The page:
Julia Louis-Dreyfus Blasts Trump’s ‘Un-American’ Refugee Ban at SAG Awards

The ‘Veep’ star and ‘daughter of an immigrant’ was the first SAG Award winner to speak out against President Trump. But not the last.

Mike Blake / Reuters

Julia Louis-Dreyfus was the first actor to speak out against Donald Trump’s ban on refugees from majority-Muslim countries. But she was not the last.

After winning her second Screen Actors Guild Award for her role on HBO’s Veep, Louis-Dreyfus took the podium Sunday night and began with a timely joke. “Whether the Russians did or did not hack the voting of tonight's SAG Awards, I look out on the million or probably even a million and a half people in this room and I say, this award is legitimate and I won,” she said, channeling the president. “I am the winner. The winner is me. Landslide.”

But then, Louis-Dreyfus turned more serious. “I want you all to know that I am the daughter of an immigrant,” she said. “My father fled religious persecution in Nazi-occupied France. And I’m an American patriot and I love this country. And because I love this country, I am horrified by its blemishes and this immigrant ban is a blemish and it’s un-American.”

She went on to quote from a statement issued by the Writers Guild of America earlier in the day. “Our guilds are unions of storytellers who have always welcomed those from other nations and of varying beliefs who wish to share their creativity with America,” she read. “We are grateful for them. We stand with them. And we will fight for them.”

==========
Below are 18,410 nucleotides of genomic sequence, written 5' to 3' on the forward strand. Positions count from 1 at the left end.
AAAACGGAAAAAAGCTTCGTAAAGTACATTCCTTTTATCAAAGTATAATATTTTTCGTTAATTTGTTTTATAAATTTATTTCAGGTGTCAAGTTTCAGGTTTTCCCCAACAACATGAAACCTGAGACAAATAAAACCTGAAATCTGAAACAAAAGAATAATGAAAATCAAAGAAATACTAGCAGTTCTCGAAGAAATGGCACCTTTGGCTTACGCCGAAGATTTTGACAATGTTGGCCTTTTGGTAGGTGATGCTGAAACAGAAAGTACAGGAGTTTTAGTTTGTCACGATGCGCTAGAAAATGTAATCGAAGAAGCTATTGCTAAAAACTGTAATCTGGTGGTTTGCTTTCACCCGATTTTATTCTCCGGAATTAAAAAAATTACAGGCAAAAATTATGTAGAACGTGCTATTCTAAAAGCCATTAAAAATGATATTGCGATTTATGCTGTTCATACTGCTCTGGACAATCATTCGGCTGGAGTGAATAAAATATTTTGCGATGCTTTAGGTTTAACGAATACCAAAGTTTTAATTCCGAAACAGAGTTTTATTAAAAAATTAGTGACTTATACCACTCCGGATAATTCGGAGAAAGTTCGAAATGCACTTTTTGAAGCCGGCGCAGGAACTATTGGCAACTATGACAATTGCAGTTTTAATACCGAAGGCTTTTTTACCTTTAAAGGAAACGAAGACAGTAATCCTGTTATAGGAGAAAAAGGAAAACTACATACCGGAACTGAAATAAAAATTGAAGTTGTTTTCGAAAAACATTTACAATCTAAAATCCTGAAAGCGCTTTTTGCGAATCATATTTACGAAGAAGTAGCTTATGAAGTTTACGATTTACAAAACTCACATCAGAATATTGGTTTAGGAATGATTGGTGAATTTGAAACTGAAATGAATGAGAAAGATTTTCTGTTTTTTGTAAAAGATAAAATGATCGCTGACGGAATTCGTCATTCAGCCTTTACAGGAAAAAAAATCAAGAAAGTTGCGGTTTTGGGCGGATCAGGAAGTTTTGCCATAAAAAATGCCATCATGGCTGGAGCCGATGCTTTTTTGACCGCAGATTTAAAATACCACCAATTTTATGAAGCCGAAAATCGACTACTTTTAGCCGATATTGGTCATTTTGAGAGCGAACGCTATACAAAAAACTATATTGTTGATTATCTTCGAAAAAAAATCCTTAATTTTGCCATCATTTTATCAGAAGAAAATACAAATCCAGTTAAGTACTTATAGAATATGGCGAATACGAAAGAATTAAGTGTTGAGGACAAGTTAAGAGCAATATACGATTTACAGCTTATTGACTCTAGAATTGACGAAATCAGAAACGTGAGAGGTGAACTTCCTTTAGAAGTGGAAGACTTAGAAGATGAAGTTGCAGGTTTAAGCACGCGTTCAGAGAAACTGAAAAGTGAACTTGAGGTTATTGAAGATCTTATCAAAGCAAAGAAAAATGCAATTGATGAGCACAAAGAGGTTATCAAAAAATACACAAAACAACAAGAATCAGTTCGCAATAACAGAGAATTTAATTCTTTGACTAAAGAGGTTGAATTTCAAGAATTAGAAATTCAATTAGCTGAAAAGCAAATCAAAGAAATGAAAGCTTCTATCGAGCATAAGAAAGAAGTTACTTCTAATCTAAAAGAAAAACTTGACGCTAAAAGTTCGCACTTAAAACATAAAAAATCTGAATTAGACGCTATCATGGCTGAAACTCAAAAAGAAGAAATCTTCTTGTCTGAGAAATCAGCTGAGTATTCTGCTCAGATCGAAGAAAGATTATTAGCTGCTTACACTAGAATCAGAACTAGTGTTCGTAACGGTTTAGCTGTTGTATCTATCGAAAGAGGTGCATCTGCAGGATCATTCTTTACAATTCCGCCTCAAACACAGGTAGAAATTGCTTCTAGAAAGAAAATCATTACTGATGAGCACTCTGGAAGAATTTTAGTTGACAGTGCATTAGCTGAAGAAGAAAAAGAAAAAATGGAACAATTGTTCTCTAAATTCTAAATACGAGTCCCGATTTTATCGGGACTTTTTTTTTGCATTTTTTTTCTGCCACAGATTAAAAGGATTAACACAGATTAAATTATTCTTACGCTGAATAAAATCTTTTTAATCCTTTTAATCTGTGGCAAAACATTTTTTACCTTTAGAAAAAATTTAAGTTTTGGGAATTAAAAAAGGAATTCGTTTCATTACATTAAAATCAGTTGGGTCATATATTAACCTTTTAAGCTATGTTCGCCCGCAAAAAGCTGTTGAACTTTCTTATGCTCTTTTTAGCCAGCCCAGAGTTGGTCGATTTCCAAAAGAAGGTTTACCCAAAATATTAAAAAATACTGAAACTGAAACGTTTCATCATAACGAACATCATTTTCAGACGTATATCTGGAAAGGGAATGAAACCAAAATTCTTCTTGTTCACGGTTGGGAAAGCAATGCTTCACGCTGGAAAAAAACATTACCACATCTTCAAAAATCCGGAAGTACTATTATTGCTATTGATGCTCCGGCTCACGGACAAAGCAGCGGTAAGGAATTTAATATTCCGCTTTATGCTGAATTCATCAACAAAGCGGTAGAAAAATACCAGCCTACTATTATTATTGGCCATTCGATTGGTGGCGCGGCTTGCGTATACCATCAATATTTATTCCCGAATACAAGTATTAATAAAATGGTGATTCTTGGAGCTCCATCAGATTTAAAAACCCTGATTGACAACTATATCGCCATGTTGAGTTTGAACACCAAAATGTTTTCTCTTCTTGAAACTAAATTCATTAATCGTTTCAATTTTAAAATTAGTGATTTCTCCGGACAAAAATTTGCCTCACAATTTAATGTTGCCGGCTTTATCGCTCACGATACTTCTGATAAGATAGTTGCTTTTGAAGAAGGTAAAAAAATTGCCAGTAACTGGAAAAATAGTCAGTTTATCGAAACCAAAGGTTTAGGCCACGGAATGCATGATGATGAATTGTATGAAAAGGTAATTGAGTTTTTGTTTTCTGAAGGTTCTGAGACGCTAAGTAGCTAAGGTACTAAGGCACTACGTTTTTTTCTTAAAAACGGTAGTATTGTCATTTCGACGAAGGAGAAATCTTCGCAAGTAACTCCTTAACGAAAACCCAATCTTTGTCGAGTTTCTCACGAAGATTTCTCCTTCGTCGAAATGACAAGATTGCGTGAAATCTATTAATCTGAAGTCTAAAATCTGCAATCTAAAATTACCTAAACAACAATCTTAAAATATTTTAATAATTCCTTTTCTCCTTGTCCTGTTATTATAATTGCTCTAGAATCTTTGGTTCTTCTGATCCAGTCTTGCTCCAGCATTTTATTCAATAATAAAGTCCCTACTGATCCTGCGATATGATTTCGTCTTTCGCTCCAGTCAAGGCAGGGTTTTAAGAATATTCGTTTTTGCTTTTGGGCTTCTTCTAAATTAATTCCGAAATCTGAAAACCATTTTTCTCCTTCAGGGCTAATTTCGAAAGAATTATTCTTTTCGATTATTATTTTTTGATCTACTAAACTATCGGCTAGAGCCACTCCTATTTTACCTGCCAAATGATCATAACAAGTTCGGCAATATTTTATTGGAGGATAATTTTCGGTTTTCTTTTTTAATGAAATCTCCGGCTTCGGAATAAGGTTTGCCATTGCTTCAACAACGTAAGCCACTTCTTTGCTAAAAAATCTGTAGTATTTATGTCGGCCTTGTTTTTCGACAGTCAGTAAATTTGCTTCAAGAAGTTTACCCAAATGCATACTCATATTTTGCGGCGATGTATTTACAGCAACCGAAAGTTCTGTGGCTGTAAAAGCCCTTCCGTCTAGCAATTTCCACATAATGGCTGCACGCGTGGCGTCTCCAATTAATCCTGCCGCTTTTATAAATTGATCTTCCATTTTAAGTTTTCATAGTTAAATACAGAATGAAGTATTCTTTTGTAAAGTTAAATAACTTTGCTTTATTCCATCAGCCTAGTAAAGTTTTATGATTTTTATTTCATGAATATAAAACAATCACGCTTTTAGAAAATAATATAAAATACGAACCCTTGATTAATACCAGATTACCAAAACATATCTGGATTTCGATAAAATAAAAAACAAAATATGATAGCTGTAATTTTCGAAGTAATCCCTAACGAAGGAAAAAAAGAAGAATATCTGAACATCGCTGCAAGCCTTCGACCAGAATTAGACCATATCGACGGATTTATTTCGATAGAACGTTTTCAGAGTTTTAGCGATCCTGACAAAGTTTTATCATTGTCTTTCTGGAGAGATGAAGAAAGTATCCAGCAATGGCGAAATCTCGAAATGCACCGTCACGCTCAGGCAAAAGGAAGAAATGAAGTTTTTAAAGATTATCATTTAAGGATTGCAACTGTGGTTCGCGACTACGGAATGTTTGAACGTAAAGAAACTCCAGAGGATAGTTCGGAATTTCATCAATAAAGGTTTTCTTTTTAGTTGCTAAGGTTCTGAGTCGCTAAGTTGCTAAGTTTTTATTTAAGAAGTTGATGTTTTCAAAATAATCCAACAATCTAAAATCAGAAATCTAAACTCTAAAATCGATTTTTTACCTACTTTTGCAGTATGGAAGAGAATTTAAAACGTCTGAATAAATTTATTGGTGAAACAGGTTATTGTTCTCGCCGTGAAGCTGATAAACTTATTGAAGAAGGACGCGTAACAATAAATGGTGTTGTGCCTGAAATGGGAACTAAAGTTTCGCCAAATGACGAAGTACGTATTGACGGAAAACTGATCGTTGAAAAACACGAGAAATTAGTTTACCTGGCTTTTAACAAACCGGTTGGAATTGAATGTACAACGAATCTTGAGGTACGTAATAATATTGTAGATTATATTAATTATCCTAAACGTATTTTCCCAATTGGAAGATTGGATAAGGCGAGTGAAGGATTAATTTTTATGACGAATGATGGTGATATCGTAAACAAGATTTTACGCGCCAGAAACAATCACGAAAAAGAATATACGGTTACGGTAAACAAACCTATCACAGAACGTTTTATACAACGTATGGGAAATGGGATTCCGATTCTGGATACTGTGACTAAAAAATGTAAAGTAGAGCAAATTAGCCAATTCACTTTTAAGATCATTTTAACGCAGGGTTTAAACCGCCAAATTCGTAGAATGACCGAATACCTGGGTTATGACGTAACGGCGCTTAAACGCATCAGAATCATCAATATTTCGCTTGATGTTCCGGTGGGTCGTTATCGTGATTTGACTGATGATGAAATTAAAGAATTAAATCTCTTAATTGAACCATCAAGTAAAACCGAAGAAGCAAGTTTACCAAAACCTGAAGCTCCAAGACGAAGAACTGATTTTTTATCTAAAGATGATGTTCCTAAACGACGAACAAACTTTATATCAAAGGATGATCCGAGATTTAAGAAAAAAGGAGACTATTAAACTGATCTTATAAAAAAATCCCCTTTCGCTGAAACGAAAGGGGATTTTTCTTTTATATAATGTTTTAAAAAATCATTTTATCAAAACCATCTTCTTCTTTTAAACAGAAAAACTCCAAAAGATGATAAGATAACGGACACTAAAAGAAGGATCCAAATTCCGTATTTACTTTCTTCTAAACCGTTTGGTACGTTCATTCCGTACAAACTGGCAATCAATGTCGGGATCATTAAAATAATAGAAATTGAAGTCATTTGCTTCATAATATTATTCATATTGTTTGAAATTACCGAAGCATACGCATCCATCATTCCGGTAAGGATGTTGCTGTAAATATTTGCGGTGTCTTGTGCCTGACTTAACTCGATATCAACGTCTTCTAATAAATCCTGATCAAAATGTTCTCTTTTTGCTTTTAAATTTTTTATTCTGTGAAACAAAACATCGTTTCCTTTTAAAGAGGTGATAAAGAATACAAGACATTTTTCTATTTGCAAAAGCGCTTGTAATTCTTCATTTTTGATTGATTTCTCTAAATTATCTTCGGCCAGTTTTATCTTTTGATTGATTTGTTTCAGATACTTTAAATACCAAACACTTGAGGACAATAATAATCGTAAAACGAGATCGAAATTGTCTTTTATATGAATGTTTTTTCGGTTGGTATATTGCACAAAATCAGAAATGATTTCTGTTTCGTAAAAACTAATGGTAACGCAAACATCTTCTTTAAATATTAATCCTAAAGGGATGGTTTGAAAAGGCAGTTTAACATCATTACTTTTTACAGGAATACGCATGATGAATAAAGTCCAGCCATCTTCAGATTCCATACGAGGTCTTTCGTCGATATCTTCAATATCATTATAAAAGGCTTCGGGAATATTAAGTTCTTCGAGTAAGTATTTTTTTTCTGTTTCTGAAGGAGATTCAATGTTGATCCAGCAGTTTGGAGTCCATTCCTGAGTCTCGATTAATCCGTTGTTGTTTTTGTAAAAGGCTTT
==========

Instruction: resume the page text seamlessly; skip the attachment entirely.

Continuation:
Later in the show, Orange Is the New Blacks Taylor Schilling, speaking on behalf of her cast, said, “We stand up here representing a diverse group of people, representing generations of families who have sought a better life here from places like Nigeria, Dominican Republic, Puerto Rico, Colombia, Ireland.” She added, “We know it's going to be up to us and all of you to keep telling stories that show what unites us is stronger than the forces that are trying to divide us.”

Mahershala Ali, accepting the Best Supporting Actor award for Moonlight, talked about how his Christian minister mother felt when he converted to Islam 17 years ago. “We put things to the side and I was able to see her,” he said. “She is able to see me. We love each other. The love has grown, and that stuff is minutiae. It's not that important.”

The night ended with a triumphant speech from Taraji P. Henson, who was accepting the biggest award of the night for Hidden Figures. “This story is of unity,” she said of the film. “This story is about what happens when we put our difference aside and we come together as a human race. We win. Love wins. Every time.”